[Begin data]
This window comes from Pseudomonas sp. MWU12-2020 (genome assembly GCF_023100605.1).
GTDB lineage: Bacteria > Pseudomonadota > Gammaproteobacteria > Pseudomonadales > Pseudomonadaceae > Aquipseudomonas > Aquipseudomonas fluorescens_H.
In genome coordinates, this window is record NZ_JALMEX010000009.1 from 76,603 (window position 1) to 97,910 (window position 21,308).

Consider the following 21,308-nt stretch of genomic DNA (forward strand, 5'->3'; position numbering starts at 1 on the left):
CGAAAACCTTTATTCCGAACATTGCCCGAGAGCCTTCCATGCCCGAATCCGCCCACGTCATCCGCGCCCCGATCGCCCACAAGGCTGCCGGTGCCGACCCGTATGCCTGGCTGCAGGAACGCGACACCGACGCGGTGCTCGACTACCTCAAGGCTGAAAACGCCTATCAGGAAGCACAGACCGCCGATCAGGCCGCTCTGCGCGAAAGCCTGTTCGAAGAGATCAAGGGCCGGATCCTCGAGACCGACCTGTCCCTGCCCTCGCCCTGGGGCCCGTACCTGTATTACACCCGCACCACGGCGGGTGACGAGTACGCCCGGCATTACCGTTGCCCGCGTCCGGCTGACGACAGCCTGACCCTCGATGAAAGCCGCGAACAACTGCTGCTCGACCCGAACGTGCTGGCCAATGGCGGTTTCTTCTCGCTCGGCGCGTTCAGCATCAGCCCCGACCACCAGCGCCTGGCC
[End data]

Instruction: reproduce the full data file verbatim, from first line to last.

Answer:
This window comes from Pseudomonas sp. MWU12-2020 (genome assembly GCF_023100605.1).
GTDB lineage: Bacteria > Pseudomonadota > Gammaproteobacteria > Pseudomonadales > Pseudomonadaceae > Aquipseudomonas > Aquipseudomonas fluorescens_H.
In genome coordinates, this window is record NZ_JALMEX010000009.1 from 76,603 (window position 1) to 97,910 (window position 21,308).

Consider the following 21,308-nt stretch of genomic DNA (forward strand, 5'->3'; position numbering starts at 1 on the left):
CGAAAACCTTTATTCCGAACATTGCCCGAGAGCCTTCCATGCCCGAATCCGCCCACGTCATCCGCGCCCCGATCGCCCACAAGGCTGCCGGTGCCGACCCGTATGCCTGGCTGCAGGAACGCGACACCGACGCGGTGCTCGACTACCTCAAGGCTGAAAACGCCTATCAGGAAGCACAGACCGCCGATCAGGCCGCTCTGCGCGAAAGCCTGTTCGAAGAGATCAAGGGCCGGATCCTCGAGACCGACCTGTCCCTGCCCTCGCCCTGGGGCCCGTACCTGTATTACACCCGCACCACGGCGGGTGACGAGTACGCCCGGCATTACCGTTGCCCGCGTCCGGCTGACGACAGCCTGACCCTCGATGAAAGCCGCGAACAACTGCTGCTCGACCCGAACGTGCTGGCCAATGGCGGTTTCTTCTCGCTCGGCGCGTTCAGCATCAGCCCCGACCACCAGCGCCTGGCC